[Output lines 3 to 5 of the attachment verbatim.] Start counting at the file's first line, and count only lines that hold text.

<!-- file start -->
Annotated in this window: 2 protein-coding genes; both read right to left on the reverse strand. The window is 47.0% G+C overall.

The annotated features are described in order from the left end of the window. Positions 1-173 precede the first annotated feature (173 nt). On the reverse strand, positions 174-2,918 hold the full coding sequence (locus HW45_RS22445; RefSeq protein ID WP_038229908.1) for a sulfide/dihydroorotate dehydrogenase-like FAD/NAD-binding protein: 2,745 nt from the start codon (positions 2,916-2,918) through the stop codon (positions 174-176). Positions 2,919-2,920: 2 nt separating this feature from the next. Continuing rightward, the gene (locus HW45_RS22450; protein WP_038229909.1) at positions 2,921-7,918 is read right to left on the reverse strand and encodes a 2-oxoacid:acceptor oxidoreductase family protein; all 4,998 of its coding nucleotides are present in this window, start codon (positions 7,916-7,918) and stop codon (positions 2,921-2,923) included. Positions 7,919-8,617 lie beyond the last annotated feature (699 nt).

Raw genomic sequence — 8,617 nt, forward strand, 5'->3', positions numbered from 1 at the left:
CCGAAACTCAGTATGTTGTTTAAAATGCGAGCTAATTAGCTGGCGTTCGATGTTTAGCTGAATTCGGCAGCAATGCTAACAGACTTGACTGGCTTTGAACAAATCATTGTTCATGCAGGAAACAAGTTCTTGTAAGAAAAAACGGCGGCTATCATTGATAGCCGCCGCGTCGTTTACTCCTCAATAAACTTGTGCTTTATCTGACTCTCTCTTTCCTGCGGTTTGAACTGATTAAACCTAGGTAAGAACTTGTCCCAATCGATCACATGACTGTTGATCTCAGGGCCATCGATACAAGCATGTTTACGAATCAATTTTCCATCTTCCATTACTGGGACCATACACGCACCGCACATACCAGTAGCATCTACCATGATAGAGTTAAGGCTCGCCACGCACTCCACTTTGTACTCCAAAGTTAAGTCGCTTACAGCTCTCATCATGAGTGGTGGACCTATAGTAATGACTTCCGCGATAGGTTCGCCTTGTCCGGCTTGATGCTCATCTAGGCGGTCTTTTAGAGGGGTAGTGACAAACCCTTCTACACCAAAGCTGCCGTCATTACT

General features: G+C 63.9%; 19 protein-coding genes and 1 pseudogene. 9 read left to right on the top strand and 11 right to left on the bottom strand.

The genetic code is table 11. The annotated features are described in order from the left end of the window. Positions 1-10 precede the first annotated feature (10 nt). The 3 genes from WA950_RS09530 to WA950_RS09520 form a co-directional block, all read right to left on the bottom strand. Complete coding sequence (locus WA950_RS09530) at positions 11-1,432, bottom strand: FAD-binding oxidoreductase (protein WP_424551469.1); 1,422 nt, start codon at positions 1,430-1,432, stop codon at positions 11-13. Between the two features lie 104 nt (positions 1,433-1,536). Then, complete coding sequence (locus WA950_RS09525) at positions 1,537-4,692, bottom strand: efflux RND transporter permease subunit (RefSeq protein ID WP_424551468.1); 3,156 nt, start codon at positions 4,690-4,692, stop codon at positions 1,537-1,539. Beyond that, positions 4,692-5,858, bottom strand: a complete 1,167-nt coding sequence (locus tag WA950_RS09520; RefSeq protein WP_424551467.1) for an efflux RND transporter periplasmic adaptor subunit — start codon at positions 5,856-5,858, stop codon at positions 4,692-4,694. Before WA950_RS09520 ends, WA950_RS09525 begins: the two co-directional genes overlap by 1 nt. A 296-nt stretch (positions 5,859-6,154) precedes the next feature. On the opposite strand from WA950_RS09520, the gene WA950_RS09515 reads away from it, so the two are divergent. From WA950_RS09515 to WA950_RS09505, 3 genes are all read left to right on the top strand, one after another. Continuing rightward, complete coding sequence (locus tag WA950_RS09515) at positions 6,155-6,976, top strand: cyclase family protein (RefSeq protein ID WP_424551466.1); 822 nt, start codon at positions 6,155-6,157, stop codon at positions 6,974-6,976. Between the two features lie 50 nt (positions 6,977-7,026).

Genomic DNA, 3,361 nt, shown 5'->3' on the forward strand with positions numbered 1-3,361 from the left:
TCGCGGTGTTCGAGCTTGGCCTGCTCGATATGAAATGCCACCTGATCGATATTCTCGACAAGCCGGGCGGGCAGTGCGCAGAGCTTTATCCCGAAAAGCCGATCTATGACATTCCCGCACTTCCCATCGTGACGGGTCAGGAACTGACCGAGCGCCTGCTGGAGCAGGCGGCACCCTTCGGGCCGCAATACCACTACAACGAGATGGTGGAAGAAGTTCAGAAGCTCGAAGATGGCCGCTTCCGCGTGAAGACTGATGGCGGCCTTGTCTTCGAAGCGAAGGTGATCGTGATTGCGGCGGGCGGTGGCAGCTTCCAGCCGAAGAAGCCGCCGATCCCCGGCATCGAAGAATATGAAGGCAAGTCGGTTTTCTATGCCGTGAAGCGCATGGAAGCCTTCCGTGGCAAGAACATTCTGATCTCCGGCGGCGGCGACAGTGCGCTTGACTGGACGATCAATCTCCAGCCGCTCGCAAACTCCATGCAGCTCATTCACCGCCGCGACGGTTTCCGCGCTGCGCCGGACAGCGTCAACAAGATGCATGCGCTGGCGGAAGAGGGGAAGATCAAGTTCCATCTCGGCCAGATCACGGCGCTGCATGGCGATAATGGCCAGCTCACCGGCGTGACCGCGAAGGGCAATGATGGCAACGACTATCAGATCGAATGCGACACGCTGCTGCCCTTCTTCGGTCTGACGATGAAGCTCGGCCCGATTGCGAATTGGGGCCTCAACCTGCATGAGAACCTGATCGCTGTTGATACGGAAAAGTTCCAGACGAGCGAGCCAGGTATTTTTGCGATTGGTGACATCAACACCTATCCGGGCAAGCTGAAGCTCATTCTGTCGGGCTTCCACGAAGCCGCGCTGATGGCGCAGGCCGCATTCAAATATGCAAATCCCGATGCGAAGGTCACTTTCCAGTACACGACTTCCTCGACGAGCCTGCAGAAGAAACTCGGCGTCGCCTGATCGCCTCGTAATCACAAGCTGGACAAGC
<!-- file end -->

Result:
Raw genomic sequence — 8,617 nt, forward strand, 5'->3', positions numbered from 1 at the left:
CCGAAACTCAGTATGTTGTTTAAAATGCGAGCTAATTAGCTGGCGTTCGATGTTTAGCTGAATTCGGCAGCAATGCTAACAGACTTGACTGGCTTTGAACAAATCATTGTTCATGCAGGAAACAAGTTCTTGTAAGAAAAAACGGCGGCTATCATTGATAGCCGCCGCGTCGTTTACTCCTCAATAAACTTGTGCTTTATCTGACTCTCTCTTTCCTGCGGTTTGAACTGATTAAACCTAGGTAAGAACTTGTCCCAATCGATCACATGACTGTTGATCTCAGGGCCATCGATACAAGCATGTTTACGAATCAATTTTCCATCTTCCATTACTGGGACCATACACGCACCGCACATACCAGTAGCATCTACCATGATAGAGTTAAGGCTCGCCACGCACTCCACTTTGTACTCCAAAGTTAAGTCGCTTACAGCTCTCATCATGAGTGGTGGACCTATAGTAATGACTTCCGCGATAGGTTCGCCTTGTCCGGCTTGATGCTCATCTAGGCGGTCTTTTAGAGGGGTAGTGACAAACCCTTCTACACCAAAGCTGCCGTCATTACT

General features: G+C 63.9%; 19 protein-coding genes and 1 pseudogene. 9 read left to right on the top strand and 11 right to left on the bottom strand.